In 1961, President Eisenhower warned Americans about the danger of a Military-Industrial Complex diverting public funds into excessive arms manufacturing, but now that influence reaches more broadly into U.S. politics as military contractors flex their muscles on other businesses, as Lawrence S. Wittner describes.
The nuclear industry hasn’t solved the long-term problem of what to do with nuclear waste, which presents a uniquely dangerous environmental threat. That danger is now highlighted by leakage at one of the oldest nuclear sites in the world, Washington State’s Hanford facility, writes Gina Mason.
The U.S. Postal Service, which has bound the nation together since its founding, is under intense pressure to privatize, especially from business rivals and libertarians. But Post Offices represent some of America’s finest examples of public space and common purpose, scholar Gray Brechin tells Dennis J. Bernstein.
Though Republicans lost the popular vote for Congress by more than one million votes, they kept control of the House thanks to aggressive gerrymandering. Now, the GOP is using that “majority” to force spending cuts and obstruct work on vital issues like global warming, notes Robert F. Dodge.
Exclusive: Behind today’s fight over government spending is a bigger struggle for U.S. democracy’s future, pitting the traditional white-ruled country against a new multicultural nation, or the Right’s Real America against Other America. To win, Real America must make Other America fail, says Robert Parry.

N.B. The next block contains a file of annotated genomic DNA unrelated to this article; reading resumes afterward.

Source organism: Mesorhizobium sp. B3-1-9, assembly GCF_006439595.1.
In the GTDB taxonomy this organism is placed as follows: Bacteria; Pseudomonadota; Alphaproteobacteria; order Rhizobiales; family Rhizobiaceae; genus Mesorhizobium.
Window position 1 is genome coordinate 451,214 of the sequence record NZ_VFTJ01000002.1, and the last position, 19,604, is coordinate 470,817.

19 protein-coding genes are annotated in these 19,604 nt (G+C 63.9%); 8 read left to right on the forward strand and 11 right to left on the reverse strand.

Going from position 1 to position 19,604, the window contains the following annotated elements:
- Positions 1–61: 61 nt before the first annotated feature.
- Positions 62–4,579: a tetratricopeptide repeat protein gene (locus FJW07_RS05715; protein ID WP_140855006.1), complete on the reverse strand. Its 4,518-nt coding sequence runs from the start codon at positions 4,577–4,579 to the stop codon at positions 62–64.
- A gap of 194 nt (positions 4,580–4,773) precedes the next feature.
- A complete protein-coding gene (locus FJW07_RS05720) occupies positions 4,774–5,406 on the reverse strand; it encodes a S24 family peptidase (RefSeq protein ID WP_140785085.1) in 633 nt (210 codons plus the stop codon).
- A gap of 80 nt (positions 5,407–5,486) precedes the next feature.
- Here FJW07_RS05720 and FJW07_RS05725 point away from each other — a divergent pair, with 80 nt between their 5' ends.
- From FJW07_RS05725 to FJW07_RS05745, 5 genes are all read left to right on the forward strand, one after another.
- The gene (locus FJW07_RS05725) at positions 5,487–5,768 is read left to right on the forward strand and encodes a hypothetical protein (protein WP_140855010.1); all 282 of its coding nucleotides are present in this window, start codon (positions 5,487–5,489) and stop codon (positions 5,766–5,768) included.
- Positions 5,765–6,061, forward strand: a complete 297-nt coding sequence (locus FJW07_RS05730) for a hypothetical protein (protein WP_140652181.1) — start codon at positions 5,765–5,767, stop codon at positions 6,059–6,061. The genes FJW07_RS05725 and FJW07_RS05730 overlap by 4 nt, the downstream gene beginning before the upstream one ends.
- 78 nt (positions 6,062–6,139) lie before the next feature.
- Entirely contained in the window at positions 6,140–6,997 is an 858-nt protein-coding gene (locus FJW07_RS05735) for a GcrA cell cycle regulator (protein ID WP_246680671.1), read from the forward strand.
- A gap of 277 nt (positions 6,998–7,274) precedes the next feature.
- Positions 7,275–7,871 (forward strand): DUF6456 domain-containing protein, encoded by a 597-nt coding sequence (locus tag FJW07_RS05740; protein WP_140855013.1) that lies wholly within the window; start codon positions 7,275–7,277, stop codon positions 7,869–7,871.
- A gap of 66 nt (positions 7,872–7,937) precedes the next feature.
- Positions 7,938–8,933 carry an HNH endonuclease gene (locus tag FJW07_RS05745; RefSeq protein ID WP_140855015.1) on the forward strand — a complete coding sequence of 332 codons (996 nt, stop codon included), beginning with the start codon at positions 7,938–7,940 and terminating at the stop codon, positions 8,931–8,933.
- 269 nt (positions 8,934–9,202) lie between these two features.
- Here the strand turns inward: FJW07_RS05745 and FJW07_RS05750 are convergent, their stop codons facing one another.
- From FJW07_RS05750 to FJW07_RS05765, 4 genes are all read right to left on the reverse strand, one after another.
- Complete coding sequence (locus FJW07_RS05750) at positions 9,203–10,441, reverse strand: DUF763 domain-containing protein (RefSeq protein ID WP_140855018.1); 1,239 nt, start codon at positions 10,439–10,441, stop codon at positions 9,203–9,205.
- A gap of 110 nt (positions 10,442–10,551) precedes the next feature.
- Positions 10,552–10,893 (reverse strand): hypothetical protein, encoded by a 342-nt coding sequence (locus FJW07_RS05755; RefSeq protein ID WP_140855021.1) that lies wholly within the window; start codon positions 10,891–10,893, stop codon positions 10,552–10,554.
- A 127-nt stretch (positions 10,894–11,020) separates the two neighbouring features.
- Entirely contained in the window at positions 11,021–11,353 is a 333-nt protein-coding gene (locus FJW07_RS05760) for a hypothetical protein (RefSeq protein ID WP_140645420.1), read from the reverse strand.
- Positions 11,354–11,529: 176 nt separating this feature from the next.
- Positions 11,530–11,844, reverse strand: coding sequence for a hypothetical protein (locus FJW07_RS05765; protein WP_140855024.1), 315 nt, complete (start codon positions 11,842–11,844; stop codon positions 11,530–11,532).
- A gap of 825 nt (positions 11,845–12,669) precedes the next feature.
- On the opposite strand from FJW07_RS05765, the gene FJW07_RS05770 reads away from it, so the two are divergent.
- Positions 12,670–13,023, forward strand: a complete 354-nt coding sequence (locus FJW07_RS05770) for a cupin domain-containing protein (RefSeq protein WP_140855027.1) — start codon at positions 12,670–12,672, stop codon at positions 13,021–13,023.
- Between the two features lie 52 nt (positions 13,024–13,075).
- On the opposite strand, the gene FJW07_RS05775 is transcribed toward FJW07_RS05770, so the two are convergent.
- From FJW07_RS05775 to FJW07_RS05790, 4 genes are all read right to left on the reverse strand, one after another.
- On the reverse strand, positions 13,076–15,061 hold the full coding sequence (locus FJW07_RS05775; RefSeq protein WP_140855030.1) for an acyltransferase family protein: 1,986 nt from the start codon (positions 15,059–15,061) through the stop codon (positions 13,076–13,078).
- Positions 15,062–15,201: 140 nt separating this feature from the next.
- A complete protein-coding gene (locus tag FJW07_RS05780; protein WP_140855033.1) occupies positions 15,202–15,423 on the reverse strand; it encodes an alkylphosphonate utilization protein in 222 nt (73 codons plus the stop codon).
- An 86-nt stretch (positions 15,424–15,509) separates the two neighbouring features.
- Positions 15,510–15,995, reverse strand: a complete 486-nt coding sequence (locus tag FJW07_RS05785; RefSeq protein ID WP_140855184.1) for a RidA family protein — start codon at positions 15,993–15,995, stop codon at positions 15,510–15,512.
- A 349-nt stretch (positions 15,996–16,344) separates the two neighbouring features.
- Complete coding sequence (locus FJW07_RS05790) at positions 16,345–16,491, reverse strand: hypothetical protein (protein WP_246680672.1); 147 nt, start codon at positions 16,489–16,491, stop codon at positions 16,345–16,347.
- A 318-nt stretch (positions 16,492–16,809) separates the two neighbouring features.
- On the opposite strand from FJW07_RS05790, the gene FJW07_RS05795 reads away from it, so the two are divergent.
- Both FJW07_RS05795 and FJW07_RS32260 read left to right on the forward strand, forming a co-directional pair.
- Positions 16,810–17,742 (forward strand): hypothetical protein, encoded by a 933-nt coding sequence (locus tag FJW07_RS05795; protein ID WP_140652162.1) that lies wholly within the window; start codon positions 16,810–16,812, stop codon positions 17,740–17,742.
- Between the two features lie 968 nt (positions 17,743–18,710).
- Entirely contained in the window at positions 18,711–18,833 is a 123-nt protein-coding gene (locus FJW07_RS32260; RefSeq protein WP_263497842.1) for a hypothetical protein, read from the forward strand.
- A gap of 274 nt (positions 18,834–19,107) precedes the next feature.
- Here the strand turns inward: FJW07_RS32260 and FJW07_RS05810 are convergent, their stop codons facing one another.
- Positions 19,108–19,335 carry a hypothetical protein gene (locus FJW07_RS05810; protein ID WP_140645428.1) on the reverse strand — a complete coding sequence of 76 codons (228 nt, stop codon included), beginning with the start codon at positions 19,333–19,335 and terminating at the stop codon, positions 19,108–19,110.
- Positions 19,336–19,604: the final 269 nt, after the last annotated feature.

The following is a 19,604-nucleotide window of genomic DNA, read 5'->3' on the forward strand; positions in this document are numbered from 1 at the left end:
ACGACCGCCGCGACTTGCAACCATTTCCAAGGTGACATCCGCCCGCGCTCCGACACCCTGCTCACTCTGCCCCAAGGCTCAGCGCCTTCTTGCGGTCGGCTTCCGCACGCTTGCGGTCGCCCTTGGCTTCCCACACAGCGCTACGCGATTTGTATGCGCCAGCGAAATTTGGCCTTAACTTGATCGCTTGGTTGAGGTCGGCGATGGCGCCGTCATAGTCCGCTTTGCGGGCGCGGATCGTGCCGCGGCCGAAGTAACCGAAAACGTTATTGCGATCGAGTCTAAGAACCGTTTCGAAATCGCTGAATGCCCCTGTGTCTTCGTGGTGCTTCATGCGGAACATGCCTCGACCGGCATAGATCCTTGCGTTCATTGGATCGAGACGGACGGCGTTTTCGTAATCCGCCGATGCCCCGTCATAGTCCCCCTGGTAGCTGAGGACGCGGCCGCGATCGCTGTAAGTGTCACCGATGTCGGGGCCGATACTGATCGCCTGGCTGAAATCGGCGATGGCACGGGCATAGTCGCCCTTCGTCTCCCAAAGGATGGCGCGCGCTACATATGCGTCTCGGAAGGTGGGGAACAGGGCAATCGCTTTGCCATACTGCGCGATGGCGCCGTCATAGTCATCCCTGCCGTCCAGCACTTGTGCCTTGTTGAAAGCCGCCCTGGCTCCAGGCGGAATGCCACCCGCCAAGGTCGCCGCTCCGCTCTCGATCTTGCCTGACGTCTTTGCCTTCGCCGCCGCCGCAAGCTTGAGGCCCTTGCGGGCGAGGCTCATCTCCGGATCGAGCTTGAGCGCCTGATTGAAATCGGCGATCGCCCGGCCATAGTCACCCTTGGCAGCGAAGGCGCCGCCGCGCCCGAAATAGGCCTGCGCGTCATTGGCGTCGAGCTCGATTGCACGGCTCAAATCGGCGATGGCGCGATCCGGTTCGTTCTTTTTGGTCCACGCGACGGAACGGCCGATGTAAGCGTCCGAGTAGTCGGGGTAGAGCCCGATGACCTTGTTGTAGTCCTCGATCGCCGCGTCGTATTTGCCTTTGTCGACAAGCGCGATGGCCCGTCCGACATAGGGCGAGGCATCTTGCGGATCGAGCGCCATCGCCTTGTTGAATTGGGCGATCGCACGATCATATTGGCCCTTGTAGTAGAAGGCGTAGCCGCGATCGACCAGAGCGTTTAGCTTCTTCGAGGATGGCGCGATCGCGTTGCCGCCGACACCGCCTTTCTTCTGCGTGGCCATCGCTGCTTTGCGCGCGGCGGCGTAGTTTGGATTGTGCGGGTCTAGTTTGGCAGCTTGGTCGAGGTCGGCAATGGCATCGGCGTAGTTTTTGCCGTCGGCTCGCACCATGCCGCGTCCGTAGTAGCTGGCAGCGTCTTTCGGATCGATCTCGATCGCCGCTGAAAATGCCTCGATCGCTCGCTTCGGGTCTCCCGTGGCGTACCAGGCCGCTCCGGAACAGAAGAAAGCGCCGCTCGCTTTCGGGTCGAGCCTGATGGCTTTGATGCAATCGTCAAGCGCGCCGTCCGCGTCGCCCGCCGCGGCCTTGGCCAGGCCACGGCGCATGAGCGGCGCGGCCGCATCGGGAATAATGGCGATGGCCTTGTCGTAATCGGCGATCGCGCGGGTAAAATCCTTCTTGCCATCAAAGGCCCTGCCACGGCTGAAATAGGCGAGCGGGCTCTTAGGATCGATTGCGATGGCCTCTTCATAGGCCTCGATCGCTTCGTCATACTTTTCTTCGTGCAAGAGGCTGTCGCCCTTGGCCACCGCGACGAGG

A key federal budget trick is using words to confuse citizens, such as labeling U.S. military spending as “defense” though much is for “offense” and sliding costs for wounded soldiers under “veterans affairs” and nuclear bombs under “energy,” as ex-CIA analyst Paul R. Pillar explains.
The American political system continues to ignore President Eisenhower’s dour warning about the Military-Industrial Complex and embrace President Reagan’s happy “We’re No. 1” illusions. The long-term consequences of this choice have been devastating to most U.S. citizens and to the world, writes Gary G. Kohls.
Goldman Sachs’ Lloyd Blankfein and other tycoons behind “Fix the Debt” want average folks to expect less from Social Security and other safety-net programs but are doing all they can to protect their special interest tax breaks and dodge the slightly higher tax rates for the rich, note Bill Moyers and Michael Winship.
As the American Right loses credibility – from the Tea Party to the neocons – there’s a chance for the reassertion of rationality, a new respect for empirical evidence and disdain for propaganda. Perhaps most importantly is the recognition of the grave threat from climate change, says Winslow Myers.
With a late-night vote, the U.S. House of Representatives approved a partial plan – negotiated by the Senate and the White House – to avert the “fiscal cliff,” but most House Republicans voted no, with Tea Partiers continuing to flaunt their nihilistic extremism, as ex-CIA analyst Paul R. Pillar notes.